Miles per hour (mph, m.p.h., MPH, or mi/h) is a British imperial and United States customary unit of speed expressing the number of miles travelled in one hour. It is used in the United Kingdom, the United States, and a number of smaller countries, most of which are UK or US territories, or have close historical ties with the UK or US. Usage Road traffic Speed limits and road traffic speeds are given in miles per hour in the following jurisdictions: * Antigua and Barbuda * Bahamas *Belize * Dominica * Grenada * Liberia (occasionally) * Marshall Islands * Micronesia * Palau * Saint Kitts and Nevis * Saint Lucia * Saint Vincent and the Grenadines * Samoa (along with kilometres per hour) *United Kingdom *The following British Overseas Territories: ** Anguilla ** British Virgin Islands **British Indian Ocean Territory ** Cayman Islands ** Falkland Islands ** Montserrat ** Saint Helena, Ascension and Tristan da Cunha ** Turks and Caicos Islands *The Crown dependenci ... [...More Info...] [...Related Items...] OR: [Wikipedia] [Google] [Baidu] 

Special Relativity
In physics, the special theory of relativity, or special relativity for short, is a scientific theory regarding the relationship between space and time. In Albert Einstein's original treatment, the theory is based on two postulates: # The laws of physics are invariant (that is, identical) in all inertial frames of reference (that is, frames of reference with no acceleration). # The speed of light in vacuum is the same for all observers, regardless of the motion of the light source or the observer. Origins and significance Special relativity was originally proposed by Albert Einstein in a paper published on 26 September 1905 titled "On the Electrodynamics of Moving Bodies".Albert Einstein (1905)''Zur Elektrodynamik bewegter Körper'', ''Annalen der Physik'' 17: 891; English translatioOn the Electrodynamics of Moving Bodiesby George Barker Jeffery and Wilfrid Perrett (1923); Another English translation On the Electrodynamics of Moving Bodies by Megh Nad Saha (1920). The in ... [...More Info...] [...Related Items...] OR: [Wikipedia] [Google] [Baidu]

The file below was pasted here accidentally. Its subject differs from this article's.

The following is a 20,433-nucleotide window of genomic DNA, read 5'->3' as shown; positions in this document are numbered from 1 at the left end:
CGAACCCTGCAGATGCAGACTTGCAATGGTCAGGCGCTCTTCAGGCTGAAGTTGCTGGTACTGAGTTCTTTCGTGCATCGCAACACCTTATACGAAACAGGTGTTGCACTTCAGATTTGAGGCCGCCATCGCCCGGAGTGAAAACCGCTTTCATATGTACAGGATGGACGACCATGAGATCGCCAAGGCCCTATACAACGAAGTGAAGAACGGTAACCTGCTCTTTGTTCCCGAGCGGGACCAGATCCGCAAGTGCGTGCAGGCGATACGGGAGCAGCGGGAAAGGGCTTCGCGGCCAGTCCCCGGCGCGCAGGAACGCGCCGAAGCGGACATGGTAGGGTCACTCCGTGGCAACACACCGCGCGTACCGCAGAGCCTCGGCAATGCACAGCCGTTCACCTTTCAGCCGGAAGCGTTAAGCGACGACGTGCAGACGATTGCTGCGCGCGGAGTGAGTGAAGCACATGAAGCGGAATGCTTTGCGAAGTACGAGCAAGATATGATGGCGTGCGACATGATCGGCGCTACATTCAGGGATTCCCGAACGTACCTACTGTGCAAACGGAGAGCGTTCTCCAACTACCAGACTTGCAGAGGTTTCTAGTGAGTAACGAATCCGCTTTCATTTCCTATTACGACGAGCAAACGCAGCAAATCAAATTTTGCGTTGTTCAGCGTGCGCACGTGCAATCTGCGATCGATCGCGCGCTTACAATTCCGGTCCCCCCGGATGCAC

Velocity
Velocity is the directional speed of an object in motion as an indication of its rate of change in position as observed from a particular frame of reference and as measured by a particular standard of time (e.g. northbound). Velocity is a fundamental concept in kinematics, the branch of classical mechanics that describes the motion of bodies. Velocity is a physical vector quantity; both magnitude and direction are needed to define it. The scalar absolute value (magnitude) of velocity is called , being a coherent derived unit whose quantity is measured in the SI (metric system) as metres per second (m/s or m⋅s−1). For example, "5 metres per second" is a scalar, whereas "5 metres per second east" is a vector. If there is a change in speed, direction or both, then the object is said to be undergoing an ''acceleration''. Constant velocity vs acceleration To have a ''constant velocity'', an object must have a constant speed in a constant direction. Constant directi ... [...More Info...] [...Related Items...] OR: [Wikipedia] [Google] [Baidu] 

Knot (unit)
The knot () is a unit of speed equal to one nautical mile per hour, exactly (approximately or ). The ISO standard symbol for the knot is kn. The same symbol is preferred by the Institute of Electrical and Electronics Engineers (IEEE), while kt is also common, especially in aviation, where it is the form recommended by the International Civil Aviation Organization ( ICAO). The knot is a non SI unit. The knot is used in meteorology, and in maritime and air navigation. A vessel travelling at 1 knot along a meridian travels approximately one minute of geographic latitude in one hour. Definitions ;1 international knot = :1 nautical mile per hour (by definition), : (exactly), : (approximately), : (approximately), : (approximately) : (approximately). The length of the internationally agreed nautical mile is . The US adopted the international definition in 1954, having previously used the US nautical mile (). The UK adopted the international nautical mile definition in ... [...More Info...] [...Related Items...] OR: [Wikipedia] [Google] [Baidu] 

Dimensional Analysis